Chloe Simchick

2019 REU Student | Dixit Lab

Chloe Simchick is a rising junior at the Milwaukee School of Engineering, majoring in BioMolecular Engineering. Chloe is working in Dr. Ram Dixit’s lab, characterizing patterns of twisted growth mutations in Arabidopsis by studying their mechanical properties.

Research Abstract:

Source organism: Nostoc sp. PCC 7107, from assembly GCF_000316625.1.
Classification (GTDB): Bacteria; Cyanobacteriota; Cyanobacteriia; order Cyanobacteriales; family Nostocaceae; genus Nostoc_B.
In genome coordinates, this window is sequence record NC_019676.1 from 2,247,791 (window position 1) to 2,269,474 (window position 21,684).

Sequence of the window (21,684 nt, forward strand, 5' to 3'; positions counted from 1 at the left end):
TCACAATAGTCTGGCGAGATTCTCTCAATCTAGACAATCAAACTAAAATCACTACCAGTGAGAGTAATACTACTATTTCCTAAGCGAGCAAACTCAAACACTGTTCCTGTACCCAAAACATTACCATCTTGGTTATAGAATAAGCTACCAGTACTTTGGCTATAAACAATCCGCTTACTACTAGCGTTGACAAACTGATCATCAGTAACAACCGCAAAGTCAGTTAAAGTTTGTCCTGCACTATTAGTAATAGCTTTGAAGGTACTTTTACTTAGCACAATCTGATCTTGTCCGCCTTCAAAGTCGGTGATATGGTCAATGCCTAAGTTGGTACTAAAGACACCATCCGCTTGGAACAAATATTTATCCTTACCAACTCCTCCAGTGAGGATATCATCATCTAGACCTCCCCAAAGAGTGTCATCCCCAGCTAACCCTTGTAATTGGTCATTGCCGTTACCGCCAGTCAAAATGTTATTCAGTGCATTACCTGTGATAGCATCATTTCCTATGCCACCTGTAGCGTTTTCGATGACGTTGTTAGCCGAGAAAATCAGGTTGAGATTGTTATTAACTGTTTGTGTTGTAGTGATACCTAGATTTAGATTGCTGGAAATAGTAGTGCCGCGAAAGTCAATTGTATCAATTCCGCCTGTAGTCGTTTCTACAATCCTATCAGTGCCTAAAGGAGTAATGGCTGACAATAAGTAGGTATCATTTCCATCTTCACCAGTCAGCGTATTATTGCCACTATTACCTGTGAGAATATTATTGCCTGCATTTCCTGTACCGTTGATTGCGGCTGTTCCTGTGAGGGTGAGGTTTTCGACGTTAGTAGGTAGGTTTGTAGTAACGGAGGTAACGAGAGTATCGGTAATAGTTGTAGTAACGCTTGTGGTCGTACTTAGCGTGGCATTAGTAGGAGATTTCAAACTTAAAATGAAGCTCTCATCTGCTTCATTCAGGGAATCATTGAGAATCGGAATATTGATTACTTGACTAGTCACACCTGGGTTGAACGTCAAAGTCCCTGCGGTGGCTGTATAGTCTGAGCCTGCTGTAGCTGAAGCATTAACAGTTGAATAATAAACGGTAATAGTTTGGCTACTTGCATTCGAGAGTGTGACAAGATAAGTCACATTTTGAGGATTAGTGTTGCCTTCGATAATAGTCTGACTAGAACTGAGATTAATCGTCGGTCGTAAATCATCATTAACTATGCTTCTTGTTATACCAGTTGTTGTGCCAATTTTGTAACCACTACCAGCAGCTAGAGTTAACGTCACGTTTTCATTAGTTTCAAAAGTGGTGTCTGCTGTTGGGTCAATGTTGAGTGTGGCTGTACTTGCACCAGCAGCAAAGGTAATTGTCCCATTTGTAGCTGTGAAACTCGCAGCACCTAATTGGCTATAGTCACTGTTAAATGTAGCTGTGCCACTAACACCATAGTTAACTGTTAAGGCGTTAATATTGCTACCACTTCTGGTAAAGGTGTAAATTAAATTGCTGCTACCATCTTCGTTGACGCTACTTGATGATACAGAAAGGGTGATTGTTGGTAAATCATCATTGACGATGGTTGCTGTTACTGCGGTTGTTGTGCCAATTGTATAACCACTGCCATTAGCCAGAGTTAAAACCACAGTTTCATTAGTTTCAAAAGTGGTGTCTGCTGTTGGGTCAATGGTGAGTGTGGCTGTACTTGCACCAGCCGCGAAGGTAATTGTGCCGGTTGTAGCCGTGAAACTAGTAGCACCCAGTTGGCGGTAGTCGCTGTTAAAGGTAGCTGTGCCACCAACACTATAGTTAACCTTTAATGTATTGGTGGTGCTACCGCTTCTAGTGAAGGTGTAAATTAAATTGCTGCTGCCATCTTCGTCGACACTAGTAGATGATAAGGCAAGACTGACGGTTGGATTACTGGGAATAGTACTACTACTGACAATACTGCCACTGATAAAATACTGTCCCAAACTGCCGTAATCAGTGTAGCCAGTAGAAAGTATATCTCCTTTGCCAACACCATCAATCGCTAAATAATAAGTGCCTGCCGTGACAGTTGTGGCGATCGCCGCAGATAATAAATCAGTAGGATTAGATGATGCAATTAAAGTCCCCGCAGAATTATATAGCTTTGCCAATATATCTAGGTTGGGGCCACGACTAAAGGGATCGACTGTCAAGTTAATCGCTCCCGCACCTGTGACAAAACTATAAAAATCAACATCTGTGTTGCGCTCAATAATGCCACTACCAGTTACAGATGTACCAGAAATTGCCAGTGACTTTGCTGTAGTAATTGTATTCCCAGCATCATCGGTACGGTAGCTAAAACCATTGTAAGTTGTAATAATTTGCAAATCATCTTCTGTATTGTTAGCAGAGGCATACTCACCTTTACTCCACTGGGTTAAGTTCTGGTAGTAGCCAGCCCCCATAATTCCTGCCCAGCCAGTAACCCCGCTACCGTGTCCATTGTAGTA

Directional growth is a key survival trait in plants—growth towards light or deep into soil enables plants to capture maximal sunlight and obtain necessary nutrients, respectively. In elongating plant cells, microtubule arrays are organized laterally around cells and direct the deposition of cellulose microfibrils in the cell wall. These microfibrils resist tensile force exerted by inner turgor pressure, and thus constrict lateral cell expansion to drive anisotropic growth in the vertical direction. Arabidopsis thaliana ‘twisted’ mutants with skewed microtubule arrays adopt a left or right-handed skewed growth direction. It is assumed that this twisted growth is driven by a skewed cellulose microfibril array, but this has yet to be determined. Due to its imaging tractability and well-characterized anatomy, this work focuses primarily on twisted growth of the root. Current data has shown that while the direction of root twist is consistent, the magnitude of twist is not uniform across the length of the root. However, how twist affects root growth kinetics is unclear. Here we show that growth rates vary significantly between mutants spr1-3, spr2-2, and tua4 and the wild-type Col-0, and these differences are further magnified with the presence of microtubule-interfering drugs, oryzalin and taxol. Preliminary imaging of cellulose arrays using TIRF microscopy indicates that microfibrils align with cortical microtubules, but this will have to be further investigated using field emission scanning electron microscopy. Our investigation of root growth kinetics is critical for determining how twisted growth impacts plant development. By implementing microtubule-interfering drugs we demonstrated the importance of microtubule stability in directing growth. This work will further our understanding of how helical growth is directed and better inform us of the origins of growth chirality.